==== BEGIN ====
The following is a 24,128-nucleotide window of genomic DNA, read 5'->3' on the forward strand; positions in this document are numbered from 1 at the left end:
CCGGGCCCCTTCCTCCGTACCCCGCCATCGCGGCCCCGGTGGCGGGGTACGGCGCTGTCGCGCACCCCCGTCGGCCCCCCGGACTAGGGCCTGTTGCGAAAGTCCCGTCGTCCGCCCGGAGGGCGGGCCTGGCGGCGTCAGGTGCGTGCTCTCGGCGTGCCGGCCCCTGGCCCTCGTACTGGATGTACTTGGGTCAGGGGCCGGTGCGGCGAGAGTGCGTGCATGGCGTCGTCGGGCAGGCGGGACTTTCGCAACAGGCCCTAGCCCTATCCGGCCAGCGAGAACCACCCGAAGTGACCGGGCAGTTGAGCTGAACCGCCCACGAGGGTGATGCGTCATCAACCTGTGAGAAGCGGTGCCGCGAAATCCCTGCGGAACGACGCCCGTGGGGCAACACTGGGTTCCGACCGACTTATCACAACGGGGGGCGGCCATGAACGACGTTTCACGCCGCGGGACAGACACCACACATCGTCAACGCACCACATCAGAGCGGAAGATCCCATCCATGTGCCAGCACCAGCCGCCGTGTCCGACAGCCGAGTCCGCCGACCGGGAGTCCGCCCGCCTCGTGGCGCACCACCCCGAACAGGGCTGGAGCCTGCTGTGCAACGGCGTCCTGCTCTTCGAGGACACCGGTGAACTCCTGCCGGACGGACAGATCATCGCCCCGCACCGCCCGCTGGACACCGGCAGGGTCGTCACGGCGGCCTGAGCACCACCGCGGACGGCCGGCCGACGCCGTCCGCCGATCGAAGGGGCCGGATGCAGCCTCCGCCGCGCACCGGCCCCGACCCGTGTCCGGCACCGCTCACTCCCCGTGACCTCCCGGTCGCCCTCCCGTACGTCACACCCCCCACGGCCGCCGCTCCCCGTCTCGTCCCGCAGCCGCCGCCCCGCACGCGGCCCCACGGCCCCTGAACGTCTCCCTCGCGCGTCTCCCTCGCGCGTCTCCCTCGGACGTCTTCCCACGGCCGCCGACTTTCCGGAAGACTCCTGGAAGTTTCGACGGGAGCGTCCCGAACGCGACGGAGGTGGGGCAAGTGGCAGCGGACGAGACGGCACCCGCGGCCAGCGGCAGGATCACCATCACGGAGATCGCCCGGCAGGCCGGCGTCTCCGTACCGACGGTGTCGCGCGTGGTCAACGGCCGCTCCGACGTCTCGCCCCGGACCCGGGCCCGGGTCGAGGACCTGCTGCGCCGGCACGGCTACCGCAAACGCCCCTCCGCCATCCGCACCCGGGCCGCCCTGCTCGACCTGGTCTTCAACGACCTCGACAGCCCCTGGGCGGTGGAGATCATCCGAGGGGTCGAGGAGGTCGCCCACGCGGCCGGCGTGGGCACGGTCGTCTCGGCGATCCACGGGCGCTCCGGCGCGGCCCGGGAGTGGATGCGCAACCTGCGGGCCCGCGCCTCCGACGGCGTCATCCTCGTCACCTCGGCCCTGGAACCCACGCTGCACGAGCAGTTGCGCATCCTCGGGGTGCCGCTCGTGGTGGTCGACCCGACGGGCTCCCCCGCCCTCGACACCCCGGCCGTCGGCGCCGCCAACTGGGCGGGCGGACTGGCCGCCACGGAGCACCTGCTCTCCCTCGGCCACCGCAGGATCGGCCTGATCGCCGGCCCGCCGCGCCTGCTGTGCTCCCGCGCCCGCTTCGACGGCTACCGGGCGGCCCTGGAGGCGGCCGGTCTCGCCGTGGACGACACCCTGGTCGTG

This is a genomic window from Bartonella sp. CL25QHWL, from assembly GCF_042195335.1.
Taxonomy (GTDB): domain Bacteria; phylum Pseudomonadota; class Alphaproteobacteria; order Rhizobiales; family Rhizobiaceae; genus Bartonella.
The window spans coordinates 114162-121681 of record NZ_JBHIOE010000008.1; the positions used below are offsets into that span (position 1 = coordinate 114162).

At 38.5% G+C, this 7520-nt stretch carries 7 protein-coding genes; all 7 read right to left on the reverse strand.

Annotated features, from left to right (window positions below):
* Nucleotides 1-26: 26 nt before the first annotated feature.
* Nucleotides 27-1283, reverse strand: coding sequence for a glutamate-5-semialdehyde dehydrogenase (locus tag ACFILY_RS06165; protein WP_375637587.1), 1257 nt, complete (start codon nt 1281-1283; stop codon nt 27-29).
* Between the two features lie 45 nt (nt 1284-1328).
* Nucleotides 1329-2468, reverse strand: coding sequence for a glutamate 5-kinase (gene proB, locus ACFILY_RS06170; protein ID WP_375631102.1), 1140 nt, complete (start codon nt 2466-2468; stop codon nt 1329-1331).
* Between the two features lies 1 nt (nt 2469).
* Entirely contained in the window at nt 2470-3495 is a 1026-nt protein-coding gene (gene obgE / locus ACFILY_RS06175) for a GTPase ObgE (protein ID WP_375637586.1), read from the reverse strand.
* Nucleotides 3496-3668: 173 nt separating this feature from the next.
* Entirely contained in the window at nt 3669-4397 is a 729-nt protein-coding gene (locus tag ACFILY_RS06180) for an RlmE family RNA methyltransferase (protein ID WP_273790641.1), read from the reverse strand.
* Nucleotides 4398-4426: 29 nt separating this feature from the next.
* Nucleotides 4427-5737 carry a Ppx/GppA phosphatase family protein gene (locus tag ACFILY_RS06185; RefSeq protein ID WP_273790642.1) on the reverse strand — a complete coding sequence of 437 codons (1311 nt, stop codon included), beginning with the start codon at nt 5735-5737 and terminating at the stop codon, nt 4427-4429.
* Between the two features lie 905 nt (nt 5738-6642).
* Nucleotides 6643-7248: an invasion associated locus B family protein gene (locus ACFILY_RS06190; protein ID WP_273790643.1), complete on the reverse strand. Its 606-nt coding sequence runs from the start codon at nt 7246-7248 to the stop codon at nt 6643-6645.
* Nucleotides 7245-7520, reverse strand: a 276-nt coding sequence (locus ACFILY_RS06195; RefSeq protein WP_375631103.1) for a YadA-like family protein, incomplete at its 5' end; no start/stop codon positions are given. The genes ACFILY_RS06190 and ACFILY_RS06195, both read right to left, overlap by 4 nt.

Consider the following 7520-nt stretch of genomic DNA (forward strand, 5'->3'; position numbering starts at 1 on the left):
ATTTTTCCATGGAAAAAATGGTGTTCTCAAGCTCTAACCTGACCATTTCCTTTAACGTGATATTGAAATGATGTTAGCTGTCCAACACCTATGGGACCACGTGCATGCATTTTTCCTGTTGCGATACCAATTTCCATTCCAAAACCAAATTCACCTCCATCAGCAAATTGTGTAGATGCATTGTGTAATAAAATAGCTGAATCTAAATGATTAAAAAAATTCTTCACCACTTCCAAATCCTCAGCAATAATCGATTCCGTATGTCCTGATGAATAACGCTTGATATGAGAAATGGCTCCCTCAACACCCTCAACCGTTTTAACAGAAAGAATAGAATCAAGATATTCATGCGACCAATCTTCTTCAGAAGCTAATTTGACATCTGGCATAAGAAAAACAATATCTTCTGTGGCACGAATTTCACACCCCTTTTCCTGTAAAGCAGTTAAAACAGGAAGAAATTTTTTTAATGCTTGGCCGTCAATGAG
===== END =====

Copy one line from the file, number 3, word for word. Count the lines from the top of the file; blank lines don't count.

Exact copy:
This is a genomic window from Bartonella sp. CL25QHWL, from assembly GCF_042195335.1.